The clinical significance of an abnormal CMAS score was then investigated by comparing scores of juvenile IIM patients with those of healthy control subjects. Using the age- and sex-specific normal values for the CMAS9 (7), juvenile IIM patients between 4 and 9 years old (n = 55) were determined to have either a normal or an abnormal CMAS9 score. Median C-HAQ, MMT, physician global assessment of disease activity, and parent global assessment of disease severity scores in children with normal and those with abnormal CMAS9 scores were then compared using the Mann-Whitney U test.
Finally, the clinical meaning of the CMAS was investigated by estimating the range of CMAS scores that would correspond to various degrees of physical dysfunction, by comparison with data reported by Dempster et al (16) for the C-HAQ in children with chronic arthritis. The mean C-HAQ scores and 95% CIs for children with chronic arthritis and no, mild, mild-to-moderate, and moderate physical disability were 0 (−0.072, 0.072), 0.24 (0.14, 0.35), 0.71 (0.52, 0.91), and 1.53 (0.96, 2.1), respectively. Linear regression modeling was used to define the relationship between the CMAS and the C-HAQ, and using the resulting regression equation (adjusted R2 = 0.64), corresponding CMAS scores and 95% CIs were calculated for each level of physical disability. These values were assumed to be an estimate of the median CMAS score that would be seen at each level of physical disability. These calculations accounted for both the sampling variability in the mean C-HAQ scores and the regression coefficients. Once again, because of the inherent error in these methods, this analysis was considered to be a preliminary exploration of this issue.
The median CMAS score was 44 at baseline (interquartile range [IQR] 37–48] and 47 at the followup assessment [IQR 41–50]). The mean ± SD CMAS score was 40 ± 13.2 at baseline and 44 ± 7.6 at the followup assessment. Other outcome measures at baseline and followup were similar to those presented previously (5). The median MRI muscle edema score was 2 at baseline (range 0–4; n = 36) and 0 at followup (range 0–4; n = 22). The median MRI muscle damage score was 0.5 at baseline (range 0–2.5; n = 35) and 0.5 at followup (range 0–1.5; n = 23).
For the 26 patients who had been assessed by 2 investigators, the intraclass correlation coefficient was 0.89, indicating very good interrater reliability.
Spearman's correlation coefficients used to assess convergent construct validity of the CMAS are summarized in Table 1.
As predicted, the Spearman's correlations of the CMAS with the C-HAQ and MMT were high (rs = −0.73 and 0.73, respectively, P < 0.0001) (Figure 1A and B). Also as predicted, correlations with the physician global assessment of disease activity, physician global assessment of skin activity, and parent global assessment of disease severity were moderate (rs = −0.44 to −0.61 P < 0.0001). Correlations with physician global assessment of disease damage and physician global assessment of skin damage were low (rs = −0.15 and −0.02, respectively, P ≥ 0.1), while correlations with MRI scores of muscle edema and muscle damage were moderate, as predicted (rs = −0.57 and −0.48, respectively, P ≤ 0.004). Correlations with levels of serum muscle-associated enzymes were low (rs < −0.4, P = 0.002–0.02 [except P = 0.3 for creatine kinase]).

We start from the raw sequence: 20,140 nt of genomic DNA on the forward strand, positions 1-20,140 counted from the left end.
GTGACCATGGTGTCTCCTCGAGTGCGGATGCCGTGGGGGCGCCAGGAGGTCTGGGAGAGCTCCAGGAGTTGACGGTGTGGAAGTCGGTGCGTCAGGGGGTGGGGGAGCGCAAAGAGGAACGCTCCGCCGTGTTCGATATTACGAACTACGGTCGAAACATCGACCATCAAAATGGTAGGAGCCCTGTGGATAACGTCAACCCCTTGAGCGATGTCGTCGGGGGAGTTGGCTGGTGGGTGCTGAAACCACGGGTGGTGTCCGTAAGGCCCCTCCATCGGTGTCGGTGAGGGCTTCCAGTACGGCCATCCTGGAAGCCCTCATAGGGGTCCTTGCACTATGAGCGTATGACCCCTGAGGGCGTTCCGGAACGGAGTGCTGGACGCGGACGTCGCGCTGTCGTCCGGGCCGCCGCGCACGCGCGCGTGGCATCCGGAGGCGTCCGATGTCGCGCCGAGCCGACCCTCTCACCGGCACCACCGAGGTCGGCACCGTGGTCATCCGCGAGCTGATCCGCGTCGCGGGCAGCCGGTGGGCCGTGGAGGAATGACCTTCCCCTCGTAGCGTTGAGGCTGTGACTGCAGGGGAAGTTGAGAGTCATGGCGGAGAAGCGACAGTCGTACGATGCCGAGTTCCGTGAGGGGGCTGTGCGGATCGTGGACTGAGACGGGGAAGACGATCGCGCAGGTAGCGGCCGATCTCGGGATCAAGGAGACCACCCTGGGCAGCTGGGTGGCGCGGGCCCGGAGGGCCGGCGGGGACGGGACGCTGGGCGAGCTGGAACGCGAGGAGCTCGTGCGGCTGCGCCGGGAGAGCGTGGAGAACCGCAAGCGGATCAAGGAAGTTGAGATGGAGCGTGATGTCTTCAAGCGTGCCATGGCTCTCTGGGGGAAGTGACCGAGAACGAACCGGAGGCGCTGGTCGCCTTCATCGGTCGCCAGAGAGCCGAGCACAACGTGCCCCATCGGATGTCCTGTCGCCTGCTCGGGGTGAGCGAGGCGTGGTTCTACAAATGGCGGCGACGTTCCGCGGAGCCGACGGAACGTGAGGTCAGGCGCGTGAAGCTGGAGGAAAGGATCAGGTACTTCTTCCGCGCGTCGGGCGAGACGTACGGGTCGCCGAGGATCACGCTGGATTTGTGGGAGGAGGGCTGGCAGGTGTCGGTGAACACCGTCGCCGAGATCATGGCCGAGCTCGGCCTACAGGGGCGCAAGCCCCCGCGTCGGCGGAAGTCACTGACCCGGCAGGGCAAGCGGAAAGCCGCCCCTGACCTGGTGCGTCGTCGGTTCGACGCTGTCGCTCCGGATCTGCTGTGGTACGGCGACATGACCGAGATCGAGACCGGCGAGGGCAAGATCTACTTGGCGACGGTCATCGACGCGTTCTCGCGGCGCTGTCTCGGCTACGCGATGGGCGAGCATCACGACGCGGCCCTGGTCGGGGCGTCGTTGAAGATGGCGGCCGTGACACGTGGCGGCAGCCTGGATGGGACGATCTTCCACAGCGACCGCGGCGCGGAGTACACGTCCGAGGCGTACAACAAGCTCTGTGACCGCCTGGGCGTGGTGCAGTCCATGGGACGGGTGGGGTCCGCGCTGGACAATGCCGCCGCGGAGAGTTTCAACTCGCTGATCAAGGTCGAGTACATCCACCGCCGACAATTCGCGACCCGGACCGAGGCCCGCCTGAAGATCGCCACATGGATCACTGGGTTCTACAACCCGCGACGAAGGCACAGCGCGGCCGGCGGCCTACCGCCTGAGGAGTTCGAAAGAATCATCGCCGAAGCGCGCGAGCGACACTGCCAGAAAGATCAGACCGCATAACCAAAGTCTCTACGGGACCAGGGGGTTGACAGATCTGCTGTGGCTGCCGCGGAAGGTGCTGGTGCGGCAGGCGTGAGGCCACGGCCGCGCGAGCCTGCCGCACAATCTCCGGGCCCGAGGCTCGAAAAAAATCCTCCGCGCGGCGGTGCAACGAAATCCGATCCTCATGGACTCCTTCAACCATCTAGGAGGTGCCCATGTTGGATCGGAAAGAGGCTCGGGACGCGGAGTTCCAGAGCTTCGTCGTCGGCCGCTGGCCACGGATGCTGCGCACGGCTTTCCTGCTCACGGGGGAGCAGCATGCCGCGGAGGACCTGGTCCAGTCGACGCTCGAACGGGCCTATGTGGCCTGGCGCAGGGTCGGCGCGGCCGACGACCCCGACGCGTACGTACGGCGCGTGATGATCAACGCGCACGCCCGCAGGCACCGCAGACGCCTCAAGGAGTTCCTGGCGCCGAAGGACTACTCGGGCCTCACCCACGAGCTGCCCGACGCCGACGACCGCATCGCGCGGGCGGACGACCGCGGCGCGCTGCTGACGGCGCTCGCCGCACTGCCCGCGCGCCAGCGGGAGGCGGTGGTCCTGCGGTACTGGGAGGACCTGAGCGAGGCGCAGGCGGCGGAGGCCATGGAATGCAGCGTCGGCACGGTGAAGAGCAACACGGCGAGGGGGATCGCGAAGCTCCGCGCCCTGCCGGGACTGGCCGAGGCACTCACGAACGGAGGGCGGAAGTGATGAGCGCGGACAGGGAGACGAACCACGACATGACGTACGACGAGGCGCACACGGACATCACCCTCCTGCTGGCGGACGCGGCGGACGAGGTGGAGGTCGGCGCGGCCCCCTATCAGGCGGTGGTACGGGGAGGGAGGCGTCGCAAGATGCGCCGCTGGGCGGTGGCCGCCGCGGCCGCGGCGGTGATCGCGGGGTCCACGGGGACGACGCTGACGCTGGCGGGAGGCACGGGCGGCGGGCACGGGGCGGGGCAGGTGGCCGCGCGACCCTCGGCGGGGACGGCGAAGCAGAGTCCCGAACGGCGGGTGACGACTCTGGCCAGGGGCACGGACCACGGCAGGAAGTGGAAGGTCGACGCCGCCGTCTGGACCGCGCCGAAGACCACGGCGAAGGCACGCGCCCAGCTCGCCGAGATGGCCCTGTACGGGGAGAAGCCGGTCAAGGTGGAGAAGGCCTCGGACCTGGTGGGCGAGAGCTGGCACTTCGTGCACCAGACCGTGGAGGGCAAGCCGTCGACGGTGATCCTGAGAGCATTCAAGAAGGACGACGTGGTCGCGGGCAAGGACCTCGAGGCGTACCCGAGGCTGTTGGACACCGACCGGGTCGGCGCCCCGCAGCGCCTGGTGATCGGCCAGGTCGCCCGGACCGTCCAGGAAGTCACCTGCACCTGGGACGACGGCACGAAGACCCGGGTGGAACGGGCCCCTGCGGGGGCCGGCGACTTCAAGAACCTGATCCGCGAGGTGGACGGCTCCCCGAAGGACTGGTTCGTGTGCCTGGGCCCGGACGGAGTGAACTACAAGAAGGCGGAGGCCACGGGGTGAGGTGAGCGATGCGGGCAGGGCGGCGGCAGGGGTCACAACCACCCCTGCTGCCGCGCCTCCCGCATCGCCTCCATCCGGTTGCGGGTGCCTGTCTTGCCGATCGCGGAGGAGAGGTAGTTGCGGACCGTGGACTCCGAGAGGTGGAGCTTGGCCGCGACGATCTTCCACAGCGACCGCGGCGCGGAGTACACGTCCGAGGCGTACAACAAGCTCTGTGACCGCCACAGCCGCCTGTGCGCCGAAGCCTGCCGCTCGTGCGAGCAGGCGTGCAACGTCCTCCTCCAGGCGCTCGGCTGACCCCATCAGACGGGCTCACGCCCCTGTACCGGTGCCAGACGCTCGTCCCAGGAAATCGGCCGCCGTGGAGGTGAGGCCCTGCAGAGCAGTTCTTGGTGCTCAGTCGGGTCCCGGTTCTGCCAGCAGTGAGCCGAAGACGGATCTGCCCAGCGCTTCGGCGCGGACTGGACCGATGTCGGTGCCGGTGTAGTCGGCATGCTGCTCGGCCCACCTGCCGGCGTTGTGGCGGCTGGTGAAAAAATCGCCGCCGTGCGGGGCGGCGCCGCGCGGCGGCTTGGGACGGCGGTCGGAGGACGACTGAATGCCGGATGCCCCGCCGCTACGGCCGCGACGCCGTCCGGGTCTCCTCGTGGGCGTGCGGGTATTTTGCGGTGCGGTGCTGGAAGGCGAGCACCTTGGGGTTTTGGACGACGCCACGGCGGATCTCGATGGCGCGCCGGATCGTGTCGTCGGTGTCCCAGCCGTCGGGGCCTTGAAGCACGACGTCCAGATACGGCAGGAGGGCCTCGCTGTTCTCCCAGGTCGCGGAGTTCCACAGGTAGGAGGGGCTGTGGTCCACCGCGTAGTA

Table 1. Construct validity of the CMAS in juvenile IIM, determined using Spearman's correlations of the CMAS with other outcome measures*
All data are from the baseline assessment. The median Childhood Myositis Assessment Scale (CMAS) score was 44 (interquartile range [IQR] 37–48). Median (IQR) values for serum muscle-associated enzymes represent laboratory values divided by the upper limit of normal for the laboratory in which the test was performed. Juvenile IIM = juvenile idiopathic inflammatory myopathy; C-HAQ = Childhood Health Assessment Questionnaire; MMT = manual muscle testing; MRI = magnetic resonance imaging.
All P < 0.0001 except as indicated otherwise.
Total MMT (0–100)
Proximal MMT (0–100)
Distal MMT (0–100)
Axial MMT (0–100)
Upper extremity MMT (0–100)
Lower extremity MMT (0–100)
Physician global assessment of disease activity (0–10)
Physician global assessment of skin activity (0–10)
Parent global assessment of disease severity (0–10)
Physician global assessment of disease damage (0–10)
−0.15 (P = 0.1)
Physician global assessment of skin damage (0–10)
−0.02 (P = 0.9)
MRI muscle edema score (0–4)
−0.57 (P = 0.0003)
MRI muscle damage score (0–4)
−0.48 (P = 0.004)
Creatine kinase (0–no maximum)
−0.11 (P = 0.3)
Alanine aminotransferase (0–no maximum)
−0.26 (P = 0.01)
Aspartate aminotransferase (0–no maximum)
−0.24 (P = 0.01)
Lactate dehydrogenase (0–no maximum)
−0.36 (P = 0.002)
Aldolase (0–no maximum)
−0.27 (P = 0.02)
When only the patients with moderate-to-severe disease activity were analyzed, convergent construct validity was similar to that for the entire population. Correlations of the CMAS with the C-HAQ (rs = −0.73; n = 35), MMT (rs = 0.78; n = 18), and physician global assessment of disease activity (rs = −0.66; n = 35) were high in this subset of patients with more active disease.